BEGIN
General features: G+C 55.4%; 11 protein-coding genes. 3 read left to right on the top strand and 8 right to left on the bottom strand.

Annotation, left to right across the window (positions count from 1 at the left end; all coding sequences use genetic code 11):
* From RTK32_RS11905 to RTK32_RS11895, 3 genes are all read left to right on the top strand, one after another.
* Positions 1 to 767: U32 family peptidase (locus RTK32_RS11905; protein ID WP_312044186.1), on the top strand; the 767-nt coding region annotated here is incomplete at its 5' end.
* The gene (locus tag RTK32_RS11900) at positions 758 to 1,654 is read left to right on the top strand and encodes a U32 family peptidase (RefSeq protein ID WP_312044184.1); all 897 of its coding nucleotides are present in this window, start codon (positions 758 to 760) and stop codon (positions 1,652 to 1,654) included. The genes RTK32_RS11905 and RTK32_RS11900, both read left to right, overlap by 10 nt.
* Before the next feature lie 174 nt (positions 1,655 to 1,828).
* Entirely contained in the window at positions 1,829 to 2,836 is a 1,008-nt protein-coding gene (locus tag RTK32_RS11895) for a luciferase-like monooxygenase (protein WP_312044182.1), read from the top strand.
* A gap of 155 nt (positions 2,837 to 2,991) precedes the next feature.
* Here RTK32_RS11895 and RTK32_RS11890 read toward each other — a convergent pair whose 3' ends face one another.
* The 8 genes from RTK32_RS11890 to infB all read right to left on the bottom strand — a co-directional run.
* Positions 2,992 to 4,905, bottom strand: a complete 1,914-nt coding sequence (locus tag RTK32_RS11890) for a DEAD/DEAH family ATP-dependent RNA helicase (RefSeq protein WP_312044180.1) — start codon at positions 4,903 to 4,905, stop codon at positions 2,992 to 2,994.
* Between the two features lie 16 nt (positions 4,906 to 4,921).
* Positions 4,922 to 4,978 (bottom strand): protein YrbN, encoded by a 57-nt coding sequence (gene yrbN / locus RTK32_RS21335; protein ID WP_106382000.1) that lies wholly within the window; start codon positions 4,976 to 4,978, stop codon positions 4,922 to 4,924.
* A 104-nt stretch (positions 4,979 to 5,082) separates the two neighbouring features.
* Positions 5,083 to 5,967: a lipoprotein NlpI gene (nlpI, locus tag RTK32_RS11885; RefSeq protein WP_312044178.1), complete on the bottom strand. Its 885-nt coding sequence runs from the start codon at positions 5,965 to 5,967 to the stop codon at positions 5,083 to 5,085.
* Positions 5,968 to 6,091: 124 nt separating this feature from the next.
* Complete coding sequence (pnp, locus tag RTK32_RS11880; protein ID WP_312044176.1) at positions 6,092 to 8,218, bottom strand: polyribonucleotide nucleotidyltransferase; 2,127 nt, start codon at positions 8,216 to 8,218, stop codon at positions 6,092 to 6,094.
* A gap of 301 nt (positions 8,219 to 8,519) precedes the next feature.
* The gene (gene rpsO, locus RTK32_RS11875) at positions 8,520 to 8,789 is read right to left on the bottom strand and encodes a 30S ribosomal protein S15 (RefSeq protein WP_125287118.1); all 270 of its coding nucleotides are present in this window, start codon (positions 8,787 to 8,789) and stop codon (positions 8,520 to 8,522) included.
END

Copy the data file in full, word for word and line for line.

General features: G+C 55.4%; 11 protein-coding genes. 3 read left to right on the top strand and 8 right to left on the bottom strand.

Annotation, left to right across the window (positions count from 1 at the left end; all coding sequences use genetic code 11):
* From RTK32_RS11905 to RTK32_RS11895, 3 genes are all read left to right on the top strand, one after another.
* Positions 1 to 767: U32 family peptidase (locus RTK32_RS11905; protein ID WP_312044186.1), on the top strand; the 767-nt coding region annotated here is incomplete at its 5' end.
* The gene (locus tag RTK32_RS11900) at positions 758 to 1,654 is read left to right on the top strand and encodes a U32 family peptidase (RefSeq protein ID WP_312044184.1); all 897 of its coding nucleotides are present in this window, start codon (positions 758 to 760) and stop codon (positions 1,652 to 1,654) included. The genes RTK32_RS11905 and RTK32_RS11900, both read left to right, overlap by 10 nt.
* Before the next feature lie 174 nt (positions 1,655 to 1,828).
* Entirely contained in the window at positions 1,829 to 2,836 is a 1,008-nt protein-coding gene (locus tag RTK32_RS11895) for a luciferase-like monooxygenase (protein WP_312044182.1), read from the top strand.
* A gap of 155 nt (positions 2,837 to 2,991) precedes the next feature.
* Here RTK32_RS11895 and RTK32_RS11890 read toward each other — a convergent pair whose 3' ends face one another.
* The 8 genes from RTK32_RS11890 to infB all read right to left on the bottom strand — a co-directional run.
* Positions 2,992 to 4,905, bottom strand: a complete 1,914-nt coding sequence (locus tag RTK32_RS11890) for a DEAD/DEAH family ATP-dependent RNA helicase (RefSeq protein WP_312044180.1) — start codon at positions 4,903 to 4,905, stop codon at positions 2,992 to 2,994.
* Between the two features lie 16 nt (positions 4,906 to 4,921).
* Positions 4,922 to 4,978 (bottom strand): protein YrbN, encoded by a 57-nt coding sequence (gene yrbN / locus RTK32_RS21335; protein ID WP_106382000.1) that lies wholly within the window; start codon positions 4,976 to 4,978, stop codon positions 4,922 to 4,924.
* A 104-nt stretch (positions 4,979 to 5,082) separates the two neighbouring features.
* Positions 5,083 to 5,967: a lipoprotein NlpI gene (nlpI, locus tag RTK32_RS11885; RefSeq protein WP_312044178.1), complete on the bottom strand. Its 885-nt coding sequence runs from the start codon at positions 5,965 to 5,967 to the stop codon at positions 5,083 to 5,085.
* Positions 5,968 to 6,091: 124 nt separating this feature from the next.
* Complete coding sequence (pnp, locus tag RTK32_RS11880; protein ID WP_312044176.1) at positions 6,092 to 8,218, bottom strand: polyribonucleotide nucleotidyltransferase; 2,127 nt, start codon at positions 8,216 to 8,218, stop codon at positions 6,092 to 6,094.
* A gap of 301 nt (positions 8,219 to 8,519) precedes the next feature.
* The gene (gene rpsO, locus RTK32_RS11875) at positions 8,520 to 8,789 is read right to left on the bottom strand and encodes a 30S ribosomal protein S15 (RefSeq protein WP_125287118.1); all 270 of its coding nucleotides are present in this window, start codon (positions 8,787 to 8,789) and stop codon (positions 8,520 to 8,522) included.